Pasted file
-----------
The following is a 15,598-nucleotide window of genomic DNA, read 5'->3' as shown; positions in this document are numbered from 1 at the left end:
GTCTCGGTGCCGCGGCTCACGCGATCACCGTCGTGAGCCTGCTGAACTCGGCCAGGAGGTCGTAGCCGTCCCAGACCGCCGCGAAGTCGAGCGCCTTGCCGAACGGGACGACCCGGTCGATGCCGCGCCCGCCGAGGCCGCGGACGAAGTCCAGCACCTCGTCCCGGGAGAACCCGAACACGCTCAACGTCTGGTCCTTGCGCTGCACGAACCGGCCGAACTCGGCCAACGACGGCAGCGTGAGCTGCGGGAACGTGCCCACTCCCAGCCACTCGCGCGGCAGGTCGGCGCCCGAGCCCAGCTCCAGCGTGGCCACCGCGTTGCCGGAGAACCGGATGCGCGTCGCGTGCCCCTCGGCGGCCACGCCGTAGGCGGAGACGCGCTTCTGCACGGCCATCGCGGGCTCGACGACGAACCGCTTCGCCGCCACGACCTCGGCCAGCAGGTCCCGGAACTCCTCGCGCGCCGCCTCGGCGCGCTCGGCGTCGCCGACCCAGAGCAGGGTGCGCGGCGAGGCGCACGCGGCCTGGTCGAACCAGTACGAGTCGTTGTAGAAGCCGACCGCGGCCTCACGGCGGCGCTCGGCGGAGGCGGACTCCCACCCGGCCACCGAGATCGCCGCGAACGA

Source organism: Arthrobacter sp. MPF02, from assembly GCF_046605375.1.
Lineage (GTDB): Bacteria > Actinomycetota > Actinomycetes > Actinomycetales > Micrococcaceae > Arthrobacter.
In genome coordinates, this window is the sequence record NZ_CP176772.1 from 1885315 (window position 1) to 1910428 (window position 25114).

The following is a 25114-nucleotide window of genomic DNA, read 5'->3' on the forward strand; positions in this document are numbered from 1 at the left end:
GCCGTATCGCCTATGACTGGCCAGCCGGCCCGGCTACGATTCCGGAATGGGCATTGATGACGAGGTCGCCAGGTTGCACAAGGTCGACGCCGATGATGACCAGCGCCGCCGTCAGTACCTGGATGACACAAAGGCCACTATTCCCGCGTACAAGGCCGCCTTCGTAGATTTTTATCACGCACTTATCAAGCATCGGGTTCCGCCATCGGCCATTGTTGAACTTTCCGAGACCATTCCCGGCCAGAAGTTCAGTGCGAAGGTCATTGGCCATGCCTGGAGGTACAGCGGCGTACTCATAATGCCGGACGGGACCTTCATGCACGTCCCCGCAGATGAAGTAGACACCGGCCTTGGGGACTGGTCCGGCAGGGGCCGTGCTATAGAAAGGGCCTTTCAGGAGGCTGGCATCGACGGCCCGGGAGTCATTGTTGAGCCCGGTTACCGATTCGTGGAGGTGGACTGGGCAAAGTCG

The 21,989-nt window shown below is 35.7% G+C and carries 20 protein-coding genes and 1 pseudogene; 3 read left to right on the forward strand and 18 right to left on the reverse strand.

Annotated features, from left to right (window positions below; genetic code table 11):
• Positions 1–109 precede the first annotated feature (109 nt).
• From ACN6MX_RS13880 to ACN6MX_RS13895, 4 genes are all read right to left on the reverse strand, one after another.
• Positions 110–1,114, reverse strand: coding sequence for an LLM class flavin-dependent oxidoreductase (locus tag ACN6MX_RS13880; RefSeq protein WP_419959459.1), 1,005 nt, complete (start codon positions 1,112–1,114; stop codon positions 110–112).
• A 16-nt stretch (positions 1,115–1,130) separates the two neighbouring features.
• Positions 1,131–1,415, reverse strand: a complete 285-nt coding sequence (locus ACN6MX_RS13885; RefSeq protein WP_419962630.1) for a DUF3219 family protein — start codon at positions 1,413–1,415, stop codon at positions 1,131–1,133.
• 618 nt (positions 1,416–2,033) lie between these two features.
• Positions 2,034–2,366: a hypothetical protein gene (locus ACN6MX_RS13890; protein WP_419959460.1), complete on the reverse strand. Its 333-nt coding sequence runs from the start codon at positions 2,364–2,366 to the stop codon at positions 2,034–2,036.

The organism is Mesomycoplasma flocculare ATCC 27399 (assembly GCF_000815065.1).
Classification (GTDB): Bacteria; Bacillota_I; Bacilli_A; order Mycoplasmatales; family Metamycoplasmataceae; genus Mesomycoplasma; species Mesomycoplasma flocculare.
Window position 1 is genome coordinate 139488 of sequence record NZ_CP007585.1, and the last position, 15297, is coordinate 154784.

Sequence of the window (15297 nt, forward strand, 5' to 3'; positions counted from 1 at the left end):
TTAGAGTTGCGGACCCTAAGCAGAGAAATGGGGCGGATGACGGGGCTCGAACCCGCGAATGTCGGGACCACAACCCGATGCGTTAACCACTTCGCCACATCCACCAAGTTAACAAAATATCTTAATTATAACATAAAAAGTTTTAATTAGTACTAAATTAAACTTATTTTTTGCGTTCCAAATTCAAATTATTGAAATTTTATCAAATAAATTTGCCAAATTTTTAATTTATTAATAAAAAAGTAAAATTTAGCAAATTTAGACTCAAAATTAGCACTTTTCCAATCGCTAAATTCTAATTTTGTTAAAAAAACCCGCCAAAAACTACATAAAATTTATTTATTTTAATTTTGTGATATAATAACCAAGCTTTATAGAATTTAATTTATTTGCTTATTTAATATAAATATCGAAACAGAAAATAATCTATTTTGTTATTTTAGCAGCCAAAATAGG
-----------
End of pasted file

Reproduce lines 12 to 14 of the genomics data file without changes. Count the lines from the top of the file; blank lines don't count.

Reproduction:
• Positions 110–1,114, reverse strand: coding sequence for an LLM class flavin-dependent oxidoreductase (locus tag ACN6MX_RS13880; RefSeq protein WP_419959459.1), 1,005 nt, complete (start codon positions 1,112–1,114; stop codon positions 110–112).
• A 16-nt stretch (positions 1,115–1,130) separates the two neighbouring features.
• Positions 1,131–1,415, reverse strand: a complete 285-nt coding sequence (locus ACN6MX_RS13885; RefSeq protein WP_419962630.1) for a DUF3219 family protein — start codon at positions 1,413–1,415, stop codon at positions 1,131–1,133.